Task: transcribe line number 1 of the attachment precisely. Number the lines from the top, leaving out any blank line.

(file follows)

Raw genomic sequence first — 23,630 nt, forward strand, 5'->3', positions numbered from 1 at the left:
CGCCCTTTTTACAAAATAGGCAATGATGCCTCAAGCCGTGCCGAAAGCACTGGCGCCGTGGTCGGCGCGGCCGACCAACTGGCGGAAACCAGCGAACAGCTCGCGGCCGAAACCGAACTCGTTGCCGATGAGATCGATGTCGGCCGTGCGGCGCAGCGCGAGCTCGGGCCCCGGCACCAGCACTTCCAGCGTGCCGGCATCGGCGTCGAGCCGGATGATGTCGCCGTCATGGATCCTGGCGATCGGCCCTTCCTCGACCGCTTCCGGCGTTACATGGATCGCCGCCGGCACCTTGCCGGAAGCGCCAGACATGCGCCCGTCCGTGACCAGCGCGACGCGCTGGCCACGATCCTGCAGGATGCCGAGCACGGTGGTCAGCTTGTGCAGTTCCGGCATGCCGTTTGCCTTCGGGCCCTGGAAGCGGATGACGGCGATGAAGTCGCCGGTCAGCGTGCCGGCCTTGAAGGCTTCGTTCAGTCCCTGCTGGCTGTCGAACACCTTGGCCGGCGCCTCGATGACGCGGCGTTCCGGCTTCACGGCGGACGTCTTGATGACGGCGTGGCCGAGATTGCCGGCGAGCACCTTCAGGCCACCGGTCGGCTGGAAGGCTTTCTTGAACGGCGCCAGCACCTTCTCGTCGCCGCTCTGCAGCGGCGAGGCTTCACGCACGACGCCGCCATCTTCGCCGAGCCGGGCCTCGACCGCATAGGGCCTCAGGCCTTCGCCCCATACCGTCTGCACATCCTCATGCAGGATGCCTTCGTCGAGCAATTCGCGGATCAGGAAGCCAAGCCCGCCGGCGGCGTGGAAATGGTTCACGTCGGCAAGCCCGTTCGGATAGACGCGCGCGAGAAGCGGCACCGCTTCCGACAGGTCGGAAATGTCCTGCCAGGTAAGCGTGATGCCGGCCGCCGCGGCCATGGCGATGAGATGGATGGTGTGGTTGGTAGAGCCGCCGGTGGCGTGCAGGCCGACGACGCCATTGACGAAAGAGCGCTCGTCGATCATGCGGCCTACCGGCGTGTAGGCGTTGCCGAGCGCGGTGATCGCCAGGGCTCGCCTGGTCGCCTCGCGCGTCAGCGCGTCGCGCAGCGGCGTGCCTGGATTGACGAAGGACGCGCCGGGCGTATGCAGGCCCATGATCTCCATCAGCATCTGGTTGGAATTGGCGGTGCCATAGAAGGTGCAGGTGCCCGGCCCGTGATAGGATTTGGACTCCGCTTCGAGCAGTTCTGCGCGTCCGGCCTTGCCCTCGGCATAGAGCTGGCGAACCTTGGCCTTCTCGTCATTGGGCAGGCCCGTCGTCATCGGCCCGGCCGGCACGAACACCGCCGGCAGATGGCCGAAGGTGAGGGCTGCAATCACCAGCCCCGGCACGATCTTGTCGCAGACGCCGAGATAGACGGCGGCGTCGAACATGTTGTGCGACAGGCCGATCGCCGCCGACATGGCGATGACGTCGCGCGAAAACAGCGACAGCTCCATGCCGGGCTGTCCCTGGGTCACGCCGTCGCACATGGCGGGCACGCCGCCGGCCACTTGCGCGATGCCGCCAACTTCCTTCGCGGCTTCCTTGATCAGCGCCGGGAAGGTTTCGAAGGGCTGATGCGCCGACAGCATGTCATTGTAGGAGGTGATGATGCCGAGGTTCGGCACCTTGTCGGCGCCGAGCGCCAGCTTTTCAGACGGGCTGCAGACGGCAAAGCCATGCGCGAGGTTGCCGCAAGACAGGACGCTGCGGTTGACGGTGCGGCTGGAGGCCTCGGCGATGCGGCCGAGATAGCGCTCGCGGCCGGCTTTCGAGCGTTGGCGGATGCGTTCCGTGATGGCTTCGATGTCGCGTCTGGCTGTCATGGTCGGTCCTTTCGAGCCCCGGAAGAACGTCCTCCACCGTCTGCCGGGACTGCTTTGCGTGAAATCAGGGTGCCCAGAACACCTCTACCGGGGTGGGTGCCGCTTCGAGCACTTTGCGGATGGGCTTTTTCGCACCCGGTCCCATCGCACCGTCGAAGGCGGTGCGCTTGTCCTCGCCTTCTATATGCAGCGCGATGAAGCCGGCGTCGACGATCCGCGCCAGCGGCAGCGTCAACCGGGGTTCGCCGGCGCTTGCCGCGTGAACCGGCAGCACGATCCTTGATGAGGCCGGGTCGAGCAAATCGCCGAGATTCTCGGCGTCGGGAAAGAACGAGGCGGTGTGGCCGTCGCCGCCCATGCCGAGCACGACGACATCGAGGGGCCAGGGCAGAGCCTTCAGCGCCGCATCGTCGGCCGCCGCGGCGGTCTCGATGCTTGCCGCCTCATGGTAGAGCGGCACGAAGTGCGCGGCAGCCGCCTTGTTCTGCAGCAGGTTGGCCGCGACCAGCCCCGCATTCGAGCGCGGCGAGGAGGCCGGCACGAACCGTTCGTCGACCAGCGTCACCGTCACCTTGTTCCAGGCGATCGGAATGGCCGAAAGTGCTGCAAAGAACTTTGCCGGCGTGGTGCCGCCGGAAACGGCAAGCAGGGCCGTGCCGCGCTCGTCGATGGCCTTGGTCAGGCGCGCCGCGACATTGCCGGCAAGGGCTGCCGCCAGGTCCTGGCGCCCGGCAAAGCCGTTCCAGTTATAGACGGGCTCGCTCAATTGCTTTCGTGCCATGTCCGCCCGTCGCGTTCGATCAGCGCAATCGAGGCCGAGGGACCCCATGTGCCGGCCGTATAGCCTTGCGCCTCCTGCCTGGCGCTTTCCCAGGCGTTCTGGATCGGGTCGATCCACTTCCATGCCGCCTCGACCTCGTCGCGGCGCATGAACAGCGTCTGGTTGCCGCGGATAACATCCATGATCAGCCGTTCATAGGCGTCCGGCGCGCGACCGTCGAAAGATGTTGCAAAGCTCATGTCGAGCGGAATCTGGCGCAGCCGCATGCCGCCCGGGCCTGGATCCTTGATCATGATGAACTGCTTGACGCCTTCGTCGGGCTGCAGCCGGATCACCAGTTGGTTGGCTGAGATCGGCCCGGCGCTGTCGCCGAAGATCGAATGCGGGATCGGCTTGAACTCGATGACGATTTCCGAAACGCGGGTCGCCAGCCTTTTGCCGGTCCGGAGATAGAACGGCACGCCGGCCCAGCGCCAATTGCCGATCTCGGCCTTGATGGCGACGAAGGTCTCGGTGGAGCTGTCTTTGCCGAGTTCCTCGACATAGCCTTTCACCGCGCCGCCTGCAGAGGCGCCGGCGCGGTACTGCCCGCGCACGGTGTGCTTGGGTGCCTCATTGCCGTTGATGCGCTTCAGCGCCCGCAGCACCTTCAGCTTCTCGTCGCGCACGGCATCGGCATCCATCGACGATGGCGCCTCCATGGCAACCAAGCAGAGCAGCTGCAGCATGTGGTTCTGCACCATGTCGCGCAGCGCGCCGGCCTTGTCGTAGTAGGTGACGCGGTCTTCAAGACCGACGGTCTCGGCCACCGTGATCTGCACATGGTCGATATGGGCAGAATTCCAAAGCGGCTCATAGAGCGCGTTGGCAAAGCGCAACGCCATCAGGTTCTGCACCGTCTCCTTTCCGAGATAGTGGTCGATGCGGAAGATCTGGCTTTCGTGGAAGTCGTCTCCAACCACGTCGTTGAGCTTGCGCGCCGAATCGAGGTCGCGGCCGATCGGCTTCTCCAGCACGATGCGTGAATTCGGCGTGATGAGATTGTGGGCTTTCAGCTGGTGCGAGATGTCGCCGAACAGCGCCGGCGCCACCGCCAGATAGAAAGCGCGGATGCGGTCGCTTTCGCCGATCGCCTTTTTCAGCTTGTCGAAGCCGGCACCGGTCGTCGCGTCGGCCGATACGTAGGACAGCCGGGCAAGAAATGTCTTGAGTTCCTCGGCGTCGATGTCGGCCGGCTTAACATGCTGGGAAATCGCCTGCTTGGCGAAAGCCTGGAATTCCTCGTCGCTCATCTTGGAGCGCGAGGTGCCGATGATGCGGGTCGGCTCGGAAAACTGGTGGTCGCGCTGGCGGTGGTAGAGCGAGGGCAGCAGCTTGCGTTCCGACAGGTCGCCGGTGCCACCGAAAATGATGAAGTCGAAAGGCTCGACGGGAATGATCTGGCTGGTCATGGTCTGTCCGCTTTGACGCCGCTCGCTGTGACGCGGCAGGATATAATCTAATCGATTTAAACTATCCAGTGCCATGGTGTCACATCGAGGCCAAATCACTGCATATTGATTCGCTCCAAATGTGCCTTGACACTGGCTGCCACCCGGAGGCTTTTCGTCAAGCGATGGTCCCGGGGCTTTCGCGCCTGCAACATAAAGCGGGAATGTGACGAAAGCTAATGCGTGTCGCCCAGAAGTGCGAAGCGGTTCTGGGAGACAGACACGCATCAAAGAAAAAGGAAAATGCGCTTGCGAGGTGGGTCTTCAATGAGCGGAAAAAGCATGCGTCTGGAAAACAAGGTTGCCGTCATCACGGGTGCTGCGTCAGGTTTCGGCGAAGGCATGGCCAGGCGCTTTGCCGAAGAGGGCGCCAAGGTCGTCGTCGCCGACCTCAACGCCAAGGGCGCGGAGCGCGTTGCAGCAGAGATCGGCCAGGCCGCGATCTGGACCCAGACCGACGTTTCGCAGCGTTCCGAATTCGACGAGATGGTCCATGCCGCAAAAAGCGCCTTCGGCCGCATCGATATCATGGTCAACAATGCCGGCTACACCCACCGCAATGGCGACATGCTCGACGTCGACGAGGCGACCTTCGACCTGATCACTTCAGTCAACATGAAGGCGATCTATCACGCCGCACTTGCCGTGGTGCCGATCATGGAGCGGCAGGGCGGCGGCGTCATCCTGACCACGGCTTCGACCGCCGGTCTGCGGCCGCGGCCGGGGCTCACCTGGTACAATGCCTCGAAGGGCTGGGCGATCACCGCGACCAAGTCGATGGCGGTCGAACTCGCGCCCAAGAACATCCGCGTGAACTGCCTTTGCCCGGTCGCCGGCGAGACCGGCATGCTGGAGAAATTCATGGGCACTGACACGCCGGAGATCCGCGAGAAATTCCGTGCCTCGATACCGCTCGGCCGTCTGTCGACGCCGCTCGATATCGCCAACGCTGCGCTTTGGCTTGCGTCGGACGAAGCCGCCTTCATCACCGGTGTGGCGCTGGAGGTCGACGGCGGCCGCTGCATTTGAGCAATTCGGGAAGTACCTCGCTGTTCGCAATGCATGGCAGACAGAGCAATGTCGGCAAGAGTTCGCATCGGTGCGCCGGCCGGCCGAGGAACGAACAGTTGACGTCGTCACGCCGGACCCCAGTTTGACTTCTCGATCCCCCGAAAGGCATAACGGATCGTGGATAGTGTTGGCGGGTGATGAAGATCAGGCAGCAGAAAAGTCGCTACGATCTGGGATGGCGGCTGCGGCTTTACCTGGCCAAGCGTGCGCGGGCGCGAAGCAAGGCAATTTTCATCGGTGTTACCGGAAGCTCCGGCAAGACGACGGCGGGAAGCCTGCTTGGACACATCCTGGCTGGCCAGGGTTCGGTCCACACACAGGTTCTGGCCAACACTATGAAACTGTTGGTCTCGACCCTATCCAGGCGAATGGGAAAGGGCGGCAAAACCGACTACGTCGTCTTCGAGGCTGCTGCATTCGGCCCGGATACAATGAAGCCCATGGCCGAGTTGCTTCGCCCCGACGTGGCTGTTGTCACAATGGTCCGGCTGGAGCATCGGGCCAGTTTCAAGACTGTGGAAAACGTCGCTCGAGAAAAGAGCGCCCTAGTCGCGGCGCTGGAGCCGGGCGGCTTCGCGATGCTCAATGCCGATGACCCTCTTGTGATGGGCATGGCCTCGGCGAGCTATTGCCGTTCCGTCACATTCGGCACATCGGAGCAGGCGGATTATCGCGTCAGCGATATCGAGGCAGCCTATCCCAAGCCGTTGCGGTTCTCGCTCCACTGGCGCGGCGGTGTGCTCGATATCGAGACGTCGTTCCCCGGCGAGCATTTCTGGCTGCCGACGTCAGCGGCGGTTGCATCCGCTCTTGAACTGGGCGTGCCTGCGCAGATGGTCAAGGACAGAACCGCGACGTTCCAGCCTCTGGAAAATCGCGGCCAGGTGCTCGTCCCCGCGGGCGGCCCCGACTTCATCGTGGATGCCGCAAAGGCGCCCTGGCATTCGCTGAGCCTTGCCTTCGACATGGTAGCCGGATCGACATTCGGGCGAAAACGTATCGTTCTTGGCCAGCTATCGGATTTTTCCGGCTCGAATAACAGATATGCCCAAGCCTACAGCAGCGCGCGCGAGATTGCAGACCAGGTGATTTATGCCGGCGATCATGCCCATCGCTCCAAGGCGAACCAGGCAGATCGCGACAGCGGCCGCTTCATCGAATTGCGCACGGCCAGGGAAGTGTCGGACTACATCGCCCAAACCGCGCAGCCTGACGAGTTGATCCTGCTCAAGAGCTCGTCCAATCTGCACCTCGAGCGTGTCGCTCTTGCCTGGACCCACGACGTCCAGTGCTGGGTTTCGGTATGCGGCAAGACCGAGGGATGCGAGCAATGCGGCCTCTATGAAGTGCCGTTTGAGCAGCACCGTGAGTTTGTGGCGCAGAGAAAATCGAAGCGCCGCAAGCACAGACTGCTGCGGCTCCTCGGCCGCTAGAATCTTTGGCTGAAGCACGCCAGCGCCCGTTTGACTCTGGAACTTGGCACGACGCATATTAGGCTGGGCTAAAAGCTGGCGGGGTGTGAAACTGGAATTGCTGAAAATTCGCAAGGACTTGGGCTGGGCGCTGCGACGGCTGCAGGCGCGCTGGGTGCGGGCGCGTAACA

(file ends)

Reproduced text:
Raw genomic sequence first — 23,630 nt, forward strand, 5'->3', positions numbered from 1 at the left: